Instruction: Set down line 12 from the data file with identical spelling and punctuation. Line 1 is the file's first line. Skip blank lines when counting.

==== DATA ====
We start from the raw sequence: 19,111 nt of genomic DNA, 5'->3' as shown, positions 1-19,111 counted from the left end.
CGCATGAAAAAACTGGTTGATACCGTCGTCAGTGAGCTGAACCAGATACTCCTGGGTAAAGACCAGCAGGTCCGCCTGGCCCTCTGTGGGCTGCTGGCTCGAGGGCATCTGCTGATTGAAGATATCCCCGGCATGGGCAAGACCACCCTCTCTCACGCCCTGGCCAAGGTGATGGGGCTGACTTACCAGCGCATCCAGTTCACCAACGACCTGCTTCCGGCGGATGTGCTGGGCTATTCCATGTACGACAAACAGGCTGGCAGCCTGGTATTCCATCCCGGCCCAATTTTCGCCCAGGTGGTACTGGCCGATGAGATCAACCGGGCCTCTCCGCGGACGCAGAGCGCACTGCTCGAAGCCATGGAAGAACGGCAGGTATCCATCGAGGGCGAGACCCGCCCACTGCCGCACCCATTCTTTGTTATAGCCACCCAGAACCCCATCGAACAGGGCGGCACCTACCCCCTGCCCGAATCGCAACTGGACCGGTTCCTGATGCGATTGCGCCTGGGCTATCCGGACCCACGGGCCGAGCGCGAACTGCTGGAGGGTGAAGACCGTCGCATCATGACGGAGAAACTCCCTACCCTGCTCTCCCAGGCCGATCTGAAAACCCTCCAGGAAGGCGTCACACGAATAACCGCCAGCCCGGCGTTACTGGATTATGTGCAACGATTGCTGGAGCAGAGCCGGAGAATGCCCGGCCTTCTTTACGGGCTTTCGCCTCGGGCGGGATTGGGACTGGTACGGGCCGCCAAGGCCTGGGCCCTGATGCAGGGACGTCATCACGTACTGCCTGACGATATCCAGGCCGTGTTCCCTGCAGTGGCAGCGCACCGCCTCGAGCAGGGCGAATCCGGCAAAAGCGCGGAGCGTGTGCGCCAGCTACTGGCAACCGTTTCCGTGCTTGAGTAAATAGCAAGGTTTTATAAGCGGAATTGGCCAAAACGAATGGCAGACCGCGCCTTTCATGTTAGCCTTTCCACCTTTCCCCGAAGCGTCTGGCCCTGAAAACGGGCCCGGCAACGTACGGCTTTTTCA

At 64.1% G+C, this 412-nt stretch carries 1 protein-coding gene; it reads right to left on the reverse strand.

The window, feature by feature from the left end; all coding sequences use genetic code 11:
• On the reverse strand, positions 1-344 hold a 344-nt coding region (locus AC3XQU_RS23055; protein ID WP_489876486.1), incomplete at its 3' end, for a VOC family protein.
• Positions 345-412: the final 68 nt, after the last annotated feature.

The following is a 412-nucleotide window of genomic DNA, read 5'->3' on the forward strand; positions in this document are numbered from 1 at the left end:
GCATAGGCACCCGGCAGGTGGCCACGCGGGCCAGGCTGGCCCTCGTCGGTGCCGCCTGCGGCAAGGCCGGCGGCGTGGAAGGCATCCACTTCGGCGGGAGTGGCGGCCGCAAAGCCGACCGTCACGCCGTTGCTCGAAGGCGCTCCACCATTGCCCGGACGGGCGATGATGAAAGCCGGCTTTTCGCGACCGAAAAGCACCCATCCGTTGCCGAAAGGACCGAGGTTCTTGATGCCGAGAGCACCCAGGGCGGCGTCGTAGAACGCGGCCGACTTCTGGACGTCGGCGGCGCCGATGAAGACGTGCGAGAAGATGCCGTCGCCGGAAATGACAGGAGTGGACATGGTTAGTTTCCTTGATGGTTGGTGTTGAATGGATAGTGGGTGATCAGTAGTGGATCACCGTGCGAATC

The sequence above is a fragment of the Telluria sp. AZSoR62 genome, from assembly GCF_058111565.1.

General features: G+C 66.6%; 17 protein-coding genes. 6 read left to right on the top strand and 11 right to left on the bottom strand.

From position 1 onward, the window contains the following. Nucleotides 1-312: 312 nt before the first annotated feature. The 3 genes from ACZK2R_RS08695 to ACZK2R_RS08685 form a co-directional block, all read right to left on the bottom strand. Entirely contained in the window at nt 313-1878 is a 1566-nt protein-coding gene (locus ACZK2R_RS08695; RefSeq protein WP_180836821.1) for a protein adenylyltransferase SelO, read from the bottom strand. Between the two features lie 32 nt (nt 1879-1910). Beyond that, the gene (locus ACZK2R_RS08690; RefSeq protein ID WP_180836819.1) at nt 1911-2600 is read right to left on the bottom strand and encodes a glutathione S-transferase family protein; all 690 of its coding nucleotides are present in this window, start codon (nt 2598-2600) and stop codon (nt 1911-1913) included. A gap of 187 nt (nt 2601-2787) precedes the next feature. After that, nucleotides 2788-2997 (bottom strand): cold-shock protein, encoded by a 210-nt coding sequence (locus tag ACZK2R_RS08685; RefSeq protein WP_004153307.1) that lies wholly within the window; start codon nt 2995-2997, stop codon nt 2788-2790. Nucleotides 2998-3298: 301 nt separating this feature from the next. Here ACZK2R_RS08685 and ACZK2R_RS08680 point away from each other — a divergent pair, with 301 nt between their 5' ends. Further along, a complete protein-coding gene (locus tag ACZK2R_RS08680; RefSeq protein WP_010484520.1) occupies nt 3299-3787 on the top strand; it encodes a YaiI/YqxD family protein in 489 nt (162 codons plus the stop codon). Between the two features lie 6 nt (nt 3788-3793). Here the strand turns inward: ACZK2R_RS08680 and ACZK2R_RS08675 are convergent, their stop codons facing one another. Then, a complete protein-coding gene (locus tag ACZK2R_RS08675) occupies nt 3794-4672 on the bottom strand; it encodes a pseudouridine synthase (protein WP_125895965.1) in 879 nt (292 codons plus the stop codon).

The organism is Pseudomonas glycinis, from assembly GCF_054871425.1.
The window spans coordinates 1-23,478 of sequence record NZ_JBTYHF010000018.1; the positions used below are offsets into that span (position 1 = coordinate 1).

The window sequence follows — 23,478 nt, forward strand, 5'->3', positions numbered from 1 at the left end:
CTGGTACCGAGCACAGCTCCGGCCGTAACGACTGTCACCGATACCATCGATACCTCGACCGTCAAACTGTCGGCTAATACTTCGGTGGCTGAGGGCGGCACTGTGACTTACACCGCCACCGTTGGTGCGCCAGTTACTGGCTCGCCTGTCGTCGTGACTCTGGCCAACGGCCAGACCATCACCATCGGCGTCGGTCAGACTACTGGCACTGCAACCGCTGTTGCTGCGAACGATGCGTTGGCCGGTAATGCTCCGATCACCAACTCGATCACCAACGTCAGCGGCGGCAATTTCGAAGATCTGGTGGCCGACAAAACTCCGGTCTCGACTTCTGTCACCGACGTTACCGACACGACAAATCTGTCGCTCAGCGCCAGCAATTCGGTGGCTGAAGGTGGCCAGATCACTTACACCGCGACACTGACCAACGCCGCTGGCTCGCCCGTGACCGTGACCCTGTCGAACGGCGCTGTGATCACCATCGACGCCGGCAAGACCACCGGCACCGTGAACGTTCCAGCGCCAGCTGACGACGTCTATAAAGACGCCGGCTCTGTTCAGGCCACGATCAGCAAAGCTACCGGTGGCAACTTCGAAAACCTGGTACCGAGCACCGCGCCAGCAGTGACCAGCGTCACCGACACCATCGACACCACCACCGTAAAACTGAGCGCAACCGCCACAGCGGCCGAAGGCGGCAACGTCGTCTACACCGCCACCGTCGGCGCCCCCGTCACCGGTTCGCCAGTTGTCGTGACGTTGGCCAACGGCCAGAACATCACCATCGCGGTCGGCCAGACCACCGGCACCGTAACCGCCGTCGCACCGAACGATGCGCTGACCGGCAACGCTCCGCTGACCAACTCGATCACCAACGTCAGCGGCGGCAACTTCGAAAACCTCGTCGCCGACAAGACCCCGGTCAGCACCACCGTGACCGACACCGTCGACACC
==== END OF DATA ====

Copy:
The organism is Pseudomonas glycinis, from assembly GCF_054871425.1.